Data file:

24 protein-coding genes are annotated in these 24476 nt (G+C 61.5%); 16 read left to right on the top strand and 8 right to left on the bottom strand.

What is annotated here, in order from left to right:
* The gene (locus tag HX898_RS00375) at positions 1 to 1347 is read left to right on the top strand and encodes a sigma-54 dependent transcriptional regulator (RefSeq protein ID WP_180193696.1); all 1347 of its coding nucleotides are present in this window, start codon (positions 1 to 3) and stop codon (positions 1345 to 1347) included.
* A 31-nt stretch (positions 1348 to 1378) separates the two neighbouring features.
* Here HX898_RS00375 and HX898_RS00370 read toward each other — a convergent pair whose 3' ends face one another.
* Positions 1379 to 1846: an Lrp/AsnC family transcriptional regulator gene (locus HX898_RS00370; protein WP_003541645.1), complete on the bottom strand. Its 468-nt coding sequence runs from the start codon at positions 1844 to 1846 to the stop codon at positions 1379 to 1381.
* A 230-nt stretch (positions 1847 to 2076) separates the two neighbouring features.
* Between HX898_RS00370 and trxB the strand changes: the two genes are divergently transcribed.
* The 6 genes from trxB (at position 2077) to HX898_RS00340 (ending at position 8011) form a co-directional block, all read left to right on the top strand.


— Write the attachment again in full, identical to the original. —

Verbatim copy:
24 protein-coding genes are annotated in these 24476 nt (G+C 61.5%); 16 read left to right on the top strand and 8 right to left on the bottom strand.

What is annotated here, in order from left to right:
* The gene (locus tag HX898_RS00375) at positions 1 to 1347 is read left to right on the top strand and encodes a sigma-54 dependent transcriptional regulator (RefSeq protein ID WP_180193696.1); all 1347 of its coding nucleotides are present in this window, start codon (positions 1 to 3) and stop codon (positions 1345 to 1347) included.
* A 31-nt stretch (positions 1348 to 1378) separates the two neighbouring features.
* Here HX898_RS00375 and HX898_RS00370 read toward each other — a convergent pair whose 3' ends face one another.
* Positions 1379 to 1846: an Lrp/AsnC family transcriptional regulator gene (locus HX898_RS00370; protein WP_003541645.1), complete on the bottom strand. Its 468-nt coding sequence runs from the start codon at positions 1844 to 1846 to the stop codon at positions 1379 to 1381.
* A 230-nt stretch (positions 1847 to 2076) separates the two neighbouring features.
* Between HX898_RS00370 and trxB the strand changes: the two genes are divergently transcribed.
* The 6 genes from trxB (at position 2077) to HX898_RS00340 (ending at position 8011) form a co-directional block, all read left to right on the top strand.